Posted on December 28, 2007
Filed Under VC Insanity |
The New York Times has published an article that discusses the increasing number of Google employees who are leaving Google and deciding to become investors. Some are becoming angels, some are joining VC firms and others are raising their own funds.
TechCrunch has proclaimed “Here Comes The Google Mafia” in reference to the PayPal Mafia that has carved out a niche in Silicon Valley (I hear they control all of the racketeering east of Sand Hill Road). While the legion of Google investors have not yet organized in the same way that the PayPal Mafia has, that could be changing. Former Googler Aydin Senkut, who left Google in 2005 and has been an angel ever since, stated “We are planning to bring all the ex-Googlers who are starting companies and investing in companies together to tighten up the network.”
The fact that Google employees are deciding to cash in their chips and to make an effort to turn small fortunes into large fortunes by investing in companies that they hope can become the next Googles is not surprising. It’s to be expected. Unfortunately, I don’t think that Google investors are going to have greater success than most investors, who on average, are lucky to see “acceptable” returns.
- As noted by Erick Schonfeld at TechCrunch, there are some significant differences between the Google Mafia and the PayPal Mafia. I’d argue that most of the members of the PayPal Mafia were entrepreneurs more than they were employees, while most of the members of the Google Mafia were employees more than they were entrepreneurs. This makes a huge difference.
- Google is a big company (16,000+ employees) and a lot of employees made money. Even a part-time masseuse who joined Google when it had 40 employees is a multimillionaire. As such, it’s safe to say that just because you made a mint at Google doesn’t necessarily mean you’re the type of person who has superior potential as an investor. I’ve met several Google millionaires and while none of them was unintelligent, none stood out as the type of street-smart, savvy and versatile businessman I’d want as an angel either. In fact, I’d consider that some of them, because of their experience at Google, might be just a little bit naive about the challenging situations most startups face. After all, while I’m sure Googlers faced challenges, they probably weren’t of the type that the average early-stage startup faces (getting a first customer, dealing with cashflow problems, making the most of limited resources, etc.).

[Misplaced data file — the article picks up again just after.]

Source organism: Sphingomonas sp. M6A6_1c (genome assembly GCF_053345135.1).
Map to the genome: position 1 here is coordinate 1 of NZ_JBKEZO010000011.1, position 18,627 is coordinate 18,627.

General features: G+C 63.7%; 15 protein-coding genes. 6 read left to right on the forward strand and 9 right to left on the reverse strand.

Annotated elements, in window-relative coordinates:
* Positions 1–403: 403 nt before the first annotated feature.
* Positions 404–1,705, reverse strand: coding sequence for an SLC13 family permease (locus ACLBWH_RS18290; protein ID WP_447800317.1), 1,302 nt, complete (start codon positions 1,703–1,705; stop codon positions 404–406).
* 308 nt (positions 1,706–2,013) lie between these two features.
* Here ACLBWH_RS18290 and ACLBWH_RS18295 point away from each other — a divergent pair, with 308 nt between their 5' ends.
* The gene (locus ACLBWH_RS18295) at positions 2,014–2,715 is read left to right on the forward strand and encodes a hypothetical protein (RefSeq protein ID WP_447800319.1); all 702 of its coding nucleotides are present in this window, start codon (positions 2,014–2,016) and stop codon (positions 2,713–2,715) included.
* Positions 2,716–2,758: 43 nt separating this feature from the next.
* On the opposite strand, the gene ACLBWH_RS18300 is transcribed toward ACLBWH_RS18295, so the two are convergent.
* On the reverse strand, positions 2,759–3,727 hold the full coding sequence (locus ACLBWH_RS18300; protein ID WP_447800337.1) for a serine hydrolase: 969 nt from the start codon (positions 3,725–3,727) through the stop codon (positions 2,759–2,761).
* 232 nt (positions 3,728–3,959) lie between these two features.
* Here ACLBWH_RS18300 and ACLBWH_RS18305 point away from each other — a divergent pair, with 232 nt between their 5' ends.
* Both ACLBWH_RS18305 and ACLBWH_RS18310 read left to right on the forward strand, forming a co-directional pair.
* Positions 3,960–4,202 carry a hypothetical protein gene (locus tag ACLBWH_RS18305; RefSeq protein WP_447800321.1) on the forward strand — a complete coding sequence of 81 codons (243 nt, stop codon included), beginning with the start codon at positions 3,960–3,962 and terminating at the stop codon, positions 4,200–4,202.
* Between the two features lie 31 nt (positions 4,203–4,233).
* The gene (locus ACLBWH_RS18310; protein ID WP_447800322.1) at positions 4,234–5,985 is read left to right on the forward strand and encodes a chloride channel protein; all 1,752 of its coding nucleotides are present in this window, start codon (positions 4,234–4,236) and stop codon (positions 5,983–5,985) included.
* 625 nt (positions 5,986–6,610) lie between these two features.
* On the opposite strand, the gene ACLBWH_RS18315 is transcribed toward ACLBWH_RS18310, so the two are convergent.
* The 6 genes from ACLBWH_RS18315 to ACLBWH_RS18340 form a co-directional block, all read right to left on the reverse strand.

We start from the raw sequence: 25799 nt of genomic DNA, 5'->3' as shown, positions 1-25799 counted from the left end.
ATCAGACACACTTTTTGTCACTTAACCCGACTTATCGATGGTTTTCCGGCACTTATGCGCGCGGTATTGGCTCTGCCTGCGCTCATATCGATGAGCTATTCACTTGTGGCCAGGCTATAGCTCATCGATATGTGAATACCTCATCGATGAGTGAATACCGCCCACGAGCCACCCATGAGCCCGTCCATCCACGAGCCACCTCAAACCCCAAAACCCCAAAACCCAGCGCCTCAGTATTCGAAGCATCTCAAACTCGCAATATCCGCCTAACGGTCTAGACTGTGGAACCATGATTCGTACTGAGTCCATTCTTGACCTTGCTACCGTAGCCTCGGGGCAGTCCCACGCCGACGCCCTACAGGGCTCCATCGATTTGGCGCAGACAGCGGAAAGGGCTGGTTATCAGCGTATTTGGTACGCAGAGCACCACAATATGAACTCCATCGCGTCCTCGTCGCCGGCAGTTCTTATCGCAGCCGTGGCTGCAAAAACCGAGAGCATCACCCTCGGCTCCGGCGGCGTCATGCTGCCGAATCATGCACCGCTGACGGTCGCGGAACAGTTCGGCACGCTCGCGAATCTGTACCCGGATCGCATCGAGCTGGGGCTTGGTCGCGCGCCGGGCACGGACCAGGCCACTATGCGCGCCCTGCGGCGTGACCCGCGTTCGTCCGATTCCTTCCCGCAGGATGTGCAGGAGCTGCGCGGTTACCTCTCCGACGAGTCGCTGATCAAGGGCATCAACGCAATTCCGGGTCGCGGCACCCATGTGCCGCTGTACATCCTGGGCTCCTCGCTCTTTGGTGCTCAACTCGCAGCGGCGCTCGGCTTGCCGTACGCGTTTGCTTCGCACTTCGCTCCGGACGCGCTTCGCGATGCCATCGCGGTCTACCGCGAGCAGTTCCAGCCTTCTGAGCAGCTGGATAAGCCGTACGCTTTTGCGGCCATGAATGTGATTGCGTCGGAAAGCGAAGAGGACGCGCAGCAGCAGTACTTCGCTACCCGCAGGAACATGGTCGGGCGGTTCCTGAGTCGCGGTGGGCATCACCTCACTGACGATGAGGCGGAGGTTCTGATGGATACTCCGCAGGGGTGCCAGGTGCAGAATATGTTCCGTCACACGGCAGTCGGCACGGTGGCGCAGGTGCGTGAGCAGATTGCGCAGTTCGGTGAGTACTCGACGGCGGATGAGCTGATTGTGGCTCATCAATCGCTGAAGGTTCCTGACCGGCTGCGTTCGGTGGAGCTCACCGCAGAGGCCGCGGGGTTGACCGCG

- While most investors talk about all the “value” they bring to the table in addition to their money, most of the time this talk is pure bullshit. Entrepreneurs should look for investors that can provide more than capital, but far too many entrepreneurs get suckered in when an investor discusses the value of his relationships, his ability to connect a startup with other current and former portfolio companies, etc. More often than not, these things rarely add the significant value that the entrepreneur expects. And so it is with Google investors. I’d imagine there are more than a few entrepreneurs willing to take money from an ex-Googler simply because he’s an ex-Googler. After all, that should help you get acquired by Google, right? And I’m sure that there won’t be any shortage of Google investors leveraging their Googler status to close deals knowing full well that these sorts of things are being inferred by the entrepreneur.
I wish Google investors the best of luck. There are very few angels and VC firms that have proven an ability to pick winners on a consistent basis. For all intents and purposes, most investor-backed startups fail and it’s a few big winners that provide the ability to earn a decent return. Frankly, I’d argue that being a full-time investor might look sexy, but it’s actually not. In the end, I’m not expecting Googlers to have any more luck than the average investor.
At the end of his post, Erick Schonfeld asks “So if there existed a Google Mafia venture fund and a Paypal Mafia venture fund (which would include Facebook, where Thiel sits on the board), which one would you rather invest in?” My answer: neither. That’s not just because I think putting money into a VC fund is about as intelligent as letting my 16 year-old son drive daddy’s new Lamborghini Murcielago. It’s also because the vast majority of the deals both groups are making look less-than-appealing. Googler-turned-investor Chris Sacca is correct when he states that “there is a world of opportunity” but most of the opportunity to make large fortunes is not in Silicon Valley technology startups. And when it does come to the best technology investments, I don’t think they’re to be found amongst the old boys network in Silicon Valley.Print This Post